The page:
The House of Lincoln

Written by Nancy Horan
Review by Mark G. Spencer

Nancy Horan, best-selling author of Loving Frank, offers a captivatingly sweeping historical novel centered on Abraham Lincoln, 19th-century Springfield, Illinois, and early American race relations.

We first see Lincoln—an up-and-coming eccentric lawyer and soon-to-be famous President—through the eyes of young Ana Ferreira, a domestic servant in Lincoln’s expanding household. Herself a daughter of Portuguese Protestant exiles, recently migrated from Madeira via Trinidad, Ana’s best friend is an African American girl, the equally “coltish” Cal Patterson. These two fictional characters introduce us to others, some invented but mostly historical. There is Lincoln’s troubled wife Mary (Todd); sons Willie, Tad, and eldest Robert; even Fido, the family dog. Famous figures from Lincoln’s times include Senator Stephen A. Douglas, the so-called “Little Giant,” and abolitionist Frederick Douglass. Several important characters are lesser-known-folk, like the Donnegan brothers: Spencer, founding pastor of Springfield’s African Methodist Episcopal Church (a barber, he advertises as a “Tonsorial Professor”); and cobbler William, a secret “conductor” for the Underground Railroad.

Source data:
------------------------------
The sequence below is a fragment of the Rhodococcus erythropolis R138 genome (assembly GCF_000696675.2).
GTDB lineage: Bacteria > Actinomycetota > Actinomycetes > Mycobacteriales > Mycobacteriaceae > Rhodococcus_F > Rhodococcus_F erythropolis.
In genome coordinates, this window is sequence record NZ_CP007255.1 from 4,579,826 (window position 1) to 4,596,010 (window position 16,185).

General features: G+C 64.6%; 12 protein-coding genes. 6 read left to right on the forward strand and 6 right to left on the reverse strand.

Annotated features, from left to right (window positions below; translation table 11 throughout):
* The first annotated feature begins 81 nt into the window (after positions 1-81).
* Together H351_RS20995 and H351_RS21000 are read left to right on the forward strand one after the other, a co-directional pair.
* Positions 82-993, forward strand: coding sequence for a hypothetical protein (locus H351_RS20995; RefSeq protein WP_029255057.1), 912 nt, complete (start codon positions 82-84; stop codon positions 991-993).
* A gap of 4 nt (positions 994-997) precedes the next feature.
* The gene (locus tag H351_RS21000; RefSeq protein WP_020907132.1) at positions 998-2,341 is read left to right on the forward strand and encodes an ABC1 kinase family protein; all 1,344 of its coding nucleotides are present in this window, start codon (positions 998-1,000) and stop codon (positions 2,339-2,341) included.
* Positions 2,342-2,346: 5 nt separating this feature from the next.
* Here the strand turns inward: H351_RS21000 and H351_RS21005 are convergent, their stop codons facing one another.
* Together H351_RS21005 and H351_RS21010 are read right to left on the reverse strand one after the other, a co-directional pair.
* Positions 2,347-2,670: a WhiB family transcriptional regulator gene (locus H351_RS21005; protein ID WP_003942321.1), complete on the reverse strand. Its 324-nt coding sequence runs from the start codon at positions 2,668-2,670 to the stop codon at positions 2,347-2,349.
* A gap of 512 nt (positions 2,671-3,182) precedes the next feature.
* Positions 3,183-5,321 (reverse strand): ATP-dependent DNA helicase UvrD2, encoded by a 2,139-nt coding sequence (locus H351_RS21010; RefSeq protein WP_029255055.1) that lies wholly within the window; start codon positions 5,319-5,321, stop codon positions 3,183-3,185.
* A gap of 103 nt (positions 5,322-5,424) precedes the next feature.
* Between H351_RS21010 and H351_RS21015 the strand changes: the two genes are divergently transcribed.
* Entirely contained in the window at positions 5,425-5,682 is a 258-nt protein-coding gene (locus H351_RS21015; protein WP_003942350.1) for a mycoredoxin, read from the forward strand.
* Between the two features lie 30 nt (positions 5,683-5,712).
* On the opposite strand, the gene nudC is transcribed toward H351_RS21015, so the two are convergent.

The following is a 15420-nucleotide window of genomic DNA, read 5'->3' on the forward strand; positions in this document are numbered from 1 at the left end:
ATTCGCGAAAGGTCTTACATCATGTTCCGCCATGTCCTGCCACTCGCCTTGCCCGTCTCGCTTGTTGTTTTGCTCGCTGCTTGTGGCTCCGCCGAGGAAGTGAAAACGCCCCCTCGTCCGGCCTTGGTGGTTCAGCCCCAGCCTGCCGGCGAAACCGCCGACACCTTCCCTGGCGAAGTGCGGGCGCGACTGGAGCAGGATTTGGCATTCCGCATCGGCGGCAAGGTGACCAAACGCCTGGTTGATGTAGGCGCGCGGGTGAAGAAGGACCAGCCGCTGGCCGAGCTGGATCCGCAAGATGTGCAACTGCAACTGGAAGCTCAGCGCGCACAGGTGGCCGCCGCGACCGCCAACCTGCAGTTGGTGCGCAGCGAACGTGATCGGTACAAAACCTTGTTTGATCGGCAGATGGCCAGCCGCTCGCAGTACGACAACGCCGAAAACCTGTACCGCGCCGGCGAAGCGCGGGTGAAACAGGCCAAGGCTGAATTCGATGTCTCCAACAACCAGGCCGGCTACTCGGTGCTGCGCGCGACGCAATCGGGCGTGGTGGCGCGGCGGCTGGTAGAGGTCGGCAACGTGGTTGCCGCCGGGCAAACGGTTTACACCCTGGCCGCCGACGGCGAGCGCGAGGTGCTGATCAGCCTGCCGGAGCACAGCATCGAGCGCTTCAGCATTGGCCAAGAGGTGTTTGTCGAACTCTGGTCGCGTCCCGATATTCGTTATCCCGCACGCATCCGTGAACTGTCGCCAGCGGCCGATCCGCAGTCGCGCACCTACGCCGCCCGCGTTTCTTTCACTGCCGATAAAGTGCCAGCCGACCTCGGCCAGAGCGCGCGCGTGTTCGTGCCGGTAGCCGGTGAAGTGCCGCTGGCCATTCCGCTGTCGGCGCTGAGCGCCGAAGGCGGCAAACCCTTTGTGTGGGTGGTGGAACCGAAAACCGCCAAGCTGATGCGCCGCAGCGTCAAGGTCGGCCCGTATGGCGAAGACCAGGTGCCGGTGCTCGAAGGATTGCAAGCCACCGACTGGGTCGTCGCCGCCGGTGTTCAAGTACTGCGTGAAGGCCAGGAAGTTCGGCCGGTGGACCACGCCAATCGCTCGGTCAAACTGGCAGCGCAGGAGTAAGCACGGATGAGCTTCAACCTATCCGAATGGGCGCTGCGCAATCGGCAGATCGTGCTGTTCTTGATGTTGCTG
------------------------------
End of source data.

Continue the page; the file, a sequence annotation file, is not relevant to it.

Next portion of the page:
Horan’s narrative begins in the politically fraught 1850s—taking in, for instance, the Fugitive Slave Act, the American Colonization Society initiative, and John Brown’s raid on Harpers Ferry. We watch political machinations develop as unrest turns to Southern succession and the horrors of Civil War. With balanced and efficient prose, Horan seamlessly intertwines invented dialogue and historical documents, such as Lincoln’s farewell address to Springfield delivered the morning of 11 February 1861 from his departing train as the newly elected President sets off for Washington, DC, confidently hoping “that all will yet be well.” Later, through an aged Ana’s eyes, we experience the 1908 Springfield Race Riot, learning with her that racial discrimination did not end at Appomattox. The House of Lincoln provides a compelling but tragic story, artfully conveyed by Horan who interweaves daily lives of various stripes with the glory and despair of 19th-century American history.